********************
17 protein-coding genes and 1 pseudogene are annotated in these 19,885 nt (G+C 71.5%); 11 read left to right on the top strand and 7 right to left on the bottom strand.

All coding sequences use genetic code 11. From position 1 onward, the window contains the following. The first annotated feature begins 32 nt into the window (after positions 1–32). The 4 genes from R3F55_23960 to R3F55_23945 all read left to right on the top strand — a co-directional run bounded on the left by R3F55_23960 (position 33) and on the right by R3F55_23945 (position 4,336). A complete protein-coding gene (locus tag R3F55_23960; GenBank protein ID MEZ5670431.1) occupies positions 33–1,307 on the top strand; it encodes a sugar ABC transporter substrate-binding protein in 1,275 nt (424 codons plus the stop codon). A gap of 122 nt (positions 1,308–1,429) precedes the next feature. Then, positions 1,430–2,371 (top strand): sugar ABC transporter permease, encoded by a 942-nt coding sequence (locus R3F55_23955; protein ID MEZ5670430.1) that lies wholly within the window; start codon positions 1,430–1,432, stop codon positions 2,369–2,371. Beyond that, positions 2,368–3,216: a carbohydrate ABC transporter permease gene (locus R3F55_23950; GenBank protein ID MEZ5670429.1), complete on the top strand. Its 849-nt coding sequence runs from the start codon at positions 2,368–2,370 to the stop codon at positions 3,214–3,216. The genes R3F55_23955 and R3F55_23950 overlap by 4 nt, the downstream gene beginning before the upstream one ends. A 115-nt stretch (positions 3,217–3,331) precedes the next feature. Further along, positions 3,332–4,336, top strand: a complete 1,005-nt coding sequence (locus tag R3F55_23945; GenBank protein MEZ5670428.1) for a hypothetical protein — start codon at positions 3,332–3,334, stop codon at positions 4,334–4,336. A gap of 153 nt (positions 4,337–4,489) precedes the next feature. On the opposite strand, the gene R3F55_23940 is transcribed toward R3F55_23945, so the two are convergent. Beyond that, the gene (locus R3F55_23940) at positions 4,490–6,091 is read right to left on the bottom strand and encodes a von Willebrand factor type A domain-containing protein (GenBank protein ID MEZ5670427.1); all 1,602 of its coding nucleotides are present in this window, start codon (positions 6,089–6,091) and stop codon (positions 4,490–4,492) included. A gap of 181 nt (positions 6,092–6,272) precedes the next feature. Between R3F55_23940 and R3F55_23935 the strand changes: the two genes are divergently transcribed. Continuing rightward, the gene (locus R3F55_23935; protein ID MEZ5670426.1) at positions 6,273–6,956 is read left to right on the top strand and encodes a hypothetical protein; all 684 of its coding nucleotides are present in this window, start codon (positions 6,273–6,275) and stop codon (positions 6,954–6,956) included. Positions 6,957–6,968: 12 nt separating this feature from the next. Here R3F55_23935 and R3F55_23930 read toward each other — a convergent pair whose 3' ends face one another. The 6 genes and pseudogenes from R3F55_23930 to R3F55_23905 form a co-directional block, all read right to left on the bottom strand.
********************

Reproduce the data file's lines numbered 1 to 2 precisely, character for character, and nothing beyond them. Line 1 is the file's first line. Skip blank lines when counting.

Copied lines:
17 protein-coding genes and 1 pseudogene are annotated in these 19,885 nt (G+C 71.5%); 11 read left to right on the top strand and 7 right to left on the bottom strand.

All coding sequences use genetic code 11. From position 1 onward, the window contains the following. The first annotated feature begins 32 nt into the window (after positions 1–32). The 4 genes from R3F55_23960 to R3F55_23945 all read left to right on the top strand — a co-directional run bounded on the left by R3F55_23960 (position 33) and on the right by R3F55_23945 (position 4,336). A complete protein-coding gene (locus tag R3F55_23960; GenBank protein ID MEZ5670431.1) occupies positions 33–1,307 on the top strand; it encodes a sugar ABC transporter substrate-binding protein in 1,275 nt (424 codons plus the stop codon). A gap of 122 nt (positions 1,308–1,429) precedes the next feature. Then, positions 1,430–2,371 (top strand): sugar ABC transporter permease, encoded by a 942-nt coding sequence (locus R3F55_23955; protein ID MEZ5670430.1) that lies wholly within the window; start codon positions 1,430–1,432, stop codon positions 2,369–2,371. Beyond that, positions 2,368–3,216: a carbohydrate ABC transporter permease gene (locus R3F55_23950; GenBank protein ID MEZ5670429.1), complete on the top strand. Its 849-nt coding sequence runs from the start codon at positions 2,368–2,370 to the stop codon at positions 3,214–3,216. The genes R3F55_23955 and R3F55_23950 overlap by 4 nt, the downstream gene beginning before the upstream one ends. A 115-nt stretch (positions 3,217–3,331) precedes the next feature. Further along, positions 3,332–4,336, top strand: a complete 1,005-nt coding sequence (locus tag R3F55_23945; GenBank protein MEZ5670428.1) for a hypothetical protein — start codon at positions 3,332–3,334, stop codon at positions 4,334–4,336. A gap of 153 nt (positions 4,337–4,489) precedes the next feature. On the opposite strand, the gene R3F55_23940 is transcribed toward R3F55_23945, so the two are convergent. Beyond that, the gene (locus R3F55_23940) at positions 4,490–6,091 is read right to left on the bottom strand and encodes a von Willebrand factor type A domain-containing protein (GenBank protein ID MEZ5670427.1); all 1,602 of its coding nucleotides are present in this window, start codon (positions 6,089–6,091) and stop codon (positions 4,490–4,492) included. A gap of 181 nt (positions 6,092–6,272) precedes the next feature. Between R3F55_23940 and R3F55_23935 the strand changes: the two genes are divergently transcribed. Continuing rightward, the gene (locus R3F55_23935; protein ID MEZ5670426.1) at positions 6,273–6,956 is read left to right on the top strand and encodes a hypothetical protein; all 684 of its coding nucleotides are present in this window, start codon (positions 6,273–6,275) and stop codon (positions 6,954–6,956) included. Positions 6,957–6,968: 12 nt separating this feature from the next. Here R3F55_23935 and R3F55_23930 read toward each other — a convergent pair whose 3' ends face one another. The 6 genes and pseudogenes from R3F55_23930 to R3F55_23905 form a co-directional block, all read right to left on the bottom strand.